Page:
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Tickers in this Article: EXP, THO, TXI, ESLT, VMC, NC, MLM
So far today, the Nasdaq is trading up 0.4%, the S&P 500 has increased 0.3% and the Dow remains relatively unchanged. The capital goods sector is the category of stocks related to the manufacture or distribution of goods. The sector is diverse, containing companies that manufacture machinery used to create capital goods, electrical equipment, aerospace and defense, engineering and construction projects. It is also referred to as the "industrials sector". Performance in the capital goods sector is sensitive to fluctuations in the business cycle. Because it relies heavily on manufacturing, the sector does well when the economy is booming or expanding. As economic conditions worsen, the demand for capital goods drops off, usually lowering the prices of stocks in the sector.

The Capital Goods sector (XLI) has remained steady so far today and here are its biggest movers:
CompanyMarket CapPercentage Change
Eagle Materials (NYSE:EXP)$1.97 billion+7.5%
Thor Industries (NYSE:THO)$1.82 billion+5.1%
Texas Industries (NYSE:TXI)$1.18 billion-4.1%
Elbit Systems Ltd (Nasdaq:ESLT)$1.42 billion+3.8%
Vulcan Materials (NYSE:VMC)$5.92 billion+2.7%
NACCO Industries (NYSE:NC)$959.3 million+1.9%
Martin Marietta Materials (NYSE:MLM)$3.82 billion+1.8%
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Rising 7.5%, Eagle Materials (NYSE:EXP) is currently trading at $46.53 per share. So far today, 667,895 shares of the company's stock have changed hands. This is greater than yesterday's volume of 662,378 shares. If a stock is trading on low volume, then there is not much interest in the stock. On the other hand, if a stock is trading on high volume, then there is a lot of interest in the stock. Investors can use valuation ratios as tools to estimate what kind of deal a particular investment is. The price/earnings to growth (PEG) ratio compares a company's P/E ratio to its earnings-per-share growth rate, which tells you whether or not you are getting a good value when purchasing a stock with a high price/earnings ratio (P/E ratio). EXP's PEG ratio is 2.94. While P/E ratios are important indicators of market value, a high P/E in and of itself is not bad because it may indicate a company whose earnings are growing very rapidly, so many investors look at the PEG ratio in order to get an idea of whether or not a particular P/E ratio is justified by underlying earnings growth.

Thor Industries (NYSE:THO) has risen 5.1% and is currently trading at $36.15 per share. The company's volume is currently 961,351 shares for the day, 2.1 times the current daily average. High volume indicates a lot of investor interest while low volume indicates the opposite. While investment valuation ratios are useful tools in estimating the attractiveness of an investment, remember that it is important to look at a company's historical performance and compare the company ratios with its competitors and industry overall. The price/book value ratio is especially important for value investors as it can provide an indication of the true value of a company's assets at a time when its business model may be failing. THO's P/B ratio of 2.35 shows that its share price is higher than its book value. This may be a sign that the company is overvalued. Users need to be careful when applying this ratio though, as it is more useful for industrial companies that have a lot of tangible assets than it is for technology or consumer product companies that may not have much in the way of hard assets. SEE: How Buybacks Warps The Price-To-Book Ratio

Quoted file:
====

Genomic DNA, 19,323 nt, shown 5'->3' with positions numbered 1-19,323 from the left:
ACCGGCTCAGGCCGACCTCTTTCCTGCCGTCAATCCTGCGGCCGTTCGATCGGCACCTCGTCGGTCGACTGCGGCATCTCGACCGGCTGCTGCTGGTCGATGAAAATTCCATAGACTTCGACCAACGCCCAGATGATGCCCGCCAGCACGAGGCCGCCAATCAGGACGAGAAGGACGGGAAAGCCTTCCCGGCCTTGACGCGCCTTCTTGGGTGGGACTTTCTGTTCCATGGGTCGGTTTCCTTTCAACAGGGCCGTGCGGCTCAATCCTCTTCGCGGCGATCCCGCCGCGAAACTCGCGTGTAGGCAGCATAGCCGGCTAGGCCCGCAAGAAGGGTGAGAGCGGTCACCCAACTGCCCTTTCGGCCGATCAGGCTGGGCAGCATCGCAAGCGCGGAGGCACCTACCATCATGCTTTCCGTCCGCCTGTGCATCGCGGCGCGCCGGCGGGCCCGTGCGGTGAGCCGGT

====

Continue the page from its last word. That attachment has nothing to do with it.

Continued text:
Texas Industries (NYSE:TXI) has fallen 4.1% and is currently trading at $40.31 per share. So far today, the company's volume is 567,005 shares. Price change alone is not enough to know how a stock is doing. Volume is an important secondary indicator used to confirm trends suggested by price movement. In making a decision about a potential or existing investment, valuation ratios are useful as a basis for seeing whether the stock price is too high, reasonable, or a bargain. A price/sales ratio is derived by dividing stock market price by company sales. The P/S ratio for TXI is 1.38, which is relatively high. This could be a good sign if the share price increases. A limitation of the P/S ratio is that the price component measures only stock market captialization, while sales are a function of the entire capital structure, potentially leading to wide differences between levered and unlevered companies.